TweetDeck you’ve sonar pinged me for the last time!!!

I’ve been hesitant to use Twitter personally as I find it’s a little like reading the Epic of Gilgamesh via short 140 character bursts. However regardless of my opinion upon it, it is very popular and if nothing else allows me to view trends in real time and is a key to logging into many sites without a tumultuous sign-up process, so I’ve hopped – very late- onto the bandwagon and have played around with it.

There are various ways to access your Twitter account which ‘enhance’ the experience, the most popular of which is TweetDeck which, very usefully, has a Google Chrome App which allows you to have it run in a background tab and notifies you audibly when a ‘tweet’ with your handle on it is posted up. My main gripe, and it was a big one, was that the notification noise was awful and couldn’t be changed from the default via an easy inbuilt system, any attempt to change it was walled off and would stop any notification sound (It’s 2012 guys, progress please not digress by design).

Having veered away and tried the plentiful alternatives I came back to Tweetdeck resolved that I like how it works with the one, very pertinent, exception of how I am notified by it.

Prologue over here’s how you change the sound for the TweetDeck Chrome App (On Windows, I assume altering paths will work for its other platforms/versions).

Firstly within ‘Control Panel’ set the option to show hidden files and folders.
Making hidden folders visible
Got this far?
Now backup the current annoying sound in case you want to go back to it. The file ‘tweet.mp3’ is found here:

C:\Users\*Your Windows Account*\AppData\Local\Google\Chrome\User Data\Default\Extensions\*Large selection of random jumbled letters *\1.1.3_0\web\assets\sounds

 Replacing *Your Windows Account* and *Large selection of random jumbled letters* with your account name and…depending upon how many extensions you have it might just be easier to use ‘Search’ once you are in the extensions folder for the file ‘tweet.mp3’
This is roughly where your file is located
Get as far as extensions and then search for 'tweet.mp3'
Having backed it up to a safe location, Let’s overwrite  the original with one I prepared earlier.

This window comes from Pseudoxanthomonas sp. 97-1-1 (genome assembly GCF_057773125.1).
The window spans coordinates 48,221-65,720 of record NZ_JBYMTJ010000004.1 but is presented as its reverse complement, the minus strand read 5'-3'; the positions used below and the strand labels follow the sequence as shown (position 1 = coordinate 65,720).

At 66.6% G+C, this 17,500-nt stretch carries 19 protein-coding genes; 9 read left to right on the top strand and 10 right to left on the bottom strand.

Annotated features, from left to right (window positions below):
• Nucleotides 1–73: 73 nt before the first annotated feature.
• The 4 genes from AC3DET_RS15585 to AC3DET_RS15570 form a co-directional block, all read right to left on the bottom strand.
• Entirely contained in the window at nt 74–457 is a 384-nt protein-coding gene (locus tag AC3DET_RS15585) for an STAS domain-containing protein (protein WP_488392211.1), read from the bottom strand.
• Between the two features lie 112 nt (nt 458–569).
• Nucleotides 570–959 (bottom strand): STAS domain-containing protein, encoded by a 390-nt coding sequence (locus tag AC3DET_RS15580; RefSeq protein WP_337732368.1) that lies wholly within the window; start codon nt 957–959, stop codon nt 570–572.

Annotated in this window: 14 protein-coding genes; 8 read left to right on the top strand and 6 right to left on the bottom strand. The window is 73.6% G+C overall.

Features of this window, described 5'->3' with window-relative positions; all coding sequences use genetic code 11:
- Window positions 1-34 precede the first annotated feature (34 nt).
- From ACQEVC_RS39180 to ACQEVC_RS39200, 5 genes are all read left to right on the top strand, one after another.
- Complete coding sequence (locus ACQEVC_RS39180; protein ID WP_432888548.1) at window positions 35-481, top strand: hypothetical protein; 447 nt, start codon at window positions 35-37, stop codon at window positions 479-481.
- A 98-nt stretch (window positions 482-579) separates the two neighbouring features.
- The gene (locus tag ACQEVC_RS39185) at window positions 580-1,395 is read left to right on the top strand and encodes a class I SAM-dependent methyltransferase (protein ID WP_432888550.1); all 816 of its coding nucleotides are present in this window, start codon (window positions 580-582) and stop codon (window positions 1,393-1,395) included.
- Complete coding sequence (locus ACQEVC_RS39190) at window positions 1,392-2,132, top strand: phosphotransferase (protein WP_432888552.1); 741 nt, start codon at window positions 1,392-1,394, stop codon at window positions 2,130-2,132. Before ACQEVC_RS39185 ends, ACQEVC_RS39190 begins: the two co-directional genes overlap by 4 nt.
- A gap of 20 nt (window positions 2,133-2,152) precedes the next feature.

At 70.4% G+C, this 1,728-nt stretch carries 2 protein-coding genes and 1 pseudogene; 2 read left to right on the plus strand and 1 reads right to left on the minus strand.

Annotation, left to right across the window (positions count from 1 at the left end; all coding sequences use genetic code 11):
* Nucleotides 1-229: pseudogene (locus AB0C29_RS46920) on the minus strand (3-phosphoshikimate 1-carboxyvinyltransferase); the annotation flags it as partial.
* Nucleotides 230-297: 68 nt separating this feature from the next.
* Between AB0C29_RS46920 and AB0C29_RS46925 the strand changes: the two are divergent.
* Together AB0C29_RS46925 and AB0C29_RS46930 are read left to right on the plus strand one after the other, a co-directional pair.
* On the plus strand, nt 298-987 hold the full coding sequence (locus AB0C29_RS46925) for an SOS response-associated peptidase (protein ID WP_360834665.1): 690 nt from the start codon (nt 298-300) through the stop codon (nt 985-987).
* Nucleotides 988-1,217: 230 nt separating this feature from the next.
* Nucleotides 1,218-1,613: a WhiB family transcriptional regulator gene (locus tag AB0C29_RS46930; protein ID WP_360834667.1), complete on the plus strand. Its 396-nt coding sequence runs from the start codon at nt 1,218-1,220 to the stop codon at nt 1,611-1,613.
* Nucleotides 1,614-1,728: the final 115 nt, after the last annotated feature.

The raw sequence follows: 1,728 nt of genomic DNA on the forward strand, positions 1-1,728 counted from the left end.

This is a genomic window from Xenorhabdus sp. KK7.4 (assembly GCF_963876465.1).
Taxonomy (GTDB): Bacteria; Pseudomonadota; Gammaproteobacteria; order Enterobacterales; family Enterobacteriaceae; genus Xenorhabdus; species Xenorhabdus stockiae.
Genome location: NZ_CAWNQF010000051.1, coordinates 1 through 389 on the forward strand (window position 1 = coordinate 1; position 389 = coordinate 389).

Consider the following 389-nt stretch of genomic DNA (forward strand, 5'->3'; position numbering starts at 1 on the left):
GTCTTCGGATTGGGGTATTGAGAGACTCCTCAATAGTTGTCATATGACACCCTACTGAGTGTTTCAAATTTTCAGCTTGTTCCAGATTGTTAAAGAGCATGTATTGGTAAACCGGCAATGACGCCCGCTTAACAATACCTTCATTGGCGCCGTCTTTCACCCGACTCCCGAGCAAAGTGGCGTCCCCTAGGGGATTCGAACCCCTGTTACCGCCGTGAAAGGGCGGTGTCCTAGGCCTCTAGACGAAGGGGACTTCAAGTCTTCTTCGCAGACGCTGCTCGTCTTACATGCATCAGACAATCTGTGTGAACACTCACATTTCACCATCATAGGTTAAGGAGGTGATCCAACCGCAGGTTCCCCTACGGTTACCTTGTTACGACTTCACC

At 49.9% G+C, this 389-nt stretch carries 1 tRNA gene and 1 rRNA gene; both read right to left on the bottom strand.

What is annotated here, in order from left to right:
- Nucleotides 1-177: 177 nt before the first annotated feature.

You have now traded off the default TweetDeck sound for the one I supplied – simple!

Enjoy.

Why don’t break tags work on WordPress.com? Is it part of a WordPress plot, a ploy to start a war?

Perhaps just writing in white and hoping no-one notices might be easier….That invisible.gif I put up had awful hardcoded borders in it….

Maybe they just want me to upgrade to ‘Pro’ but it’s much cheaper to host my own…

Is this enough space yet for the effect to kick in?

Might just give it a couple more.

Two more

One more

Zero more??

Right, that should be enough!

Hey wait just a moment there Mister…

Wait, what’s that? You don’t just want my walled off version of the notification sound either? You want your own?? You want your TweetDeck experience to be personalised to your own ends???

Well, it is 2012 I suppose…

In order to craft your own notification sound you will have to do some jiggery-pokery which is incredibly simple yet needlessly obtuse to achieve. Firstly download and install Mp3tag and fire it up. Take that original back-up from earlier and run it with Mp3tag – now right click and look at the ‘Extended Tags’

DRM in my TweetDeck App? - it's more likely than you think
Why are all those tags there?

Seems like rather a large amount of data there which unless mimicked prevents the App from playing your sound. Close the ‘Extended Tags’ dialogue and right-click and ‘Tag Copy’ the tags from the file. Bring your own file in and ‘Tag Paste’ them into it

Pasting the ID3 tags over onto your file
We now have perfectly mimicked ID3 tags

Save and rename your file ‘tweet.mp3’ and place it into the address you pasted mine into earlier. Give it a try in TweetDeck.

You now have your own customised notification sound for TweetDeck.

Picard plays us off

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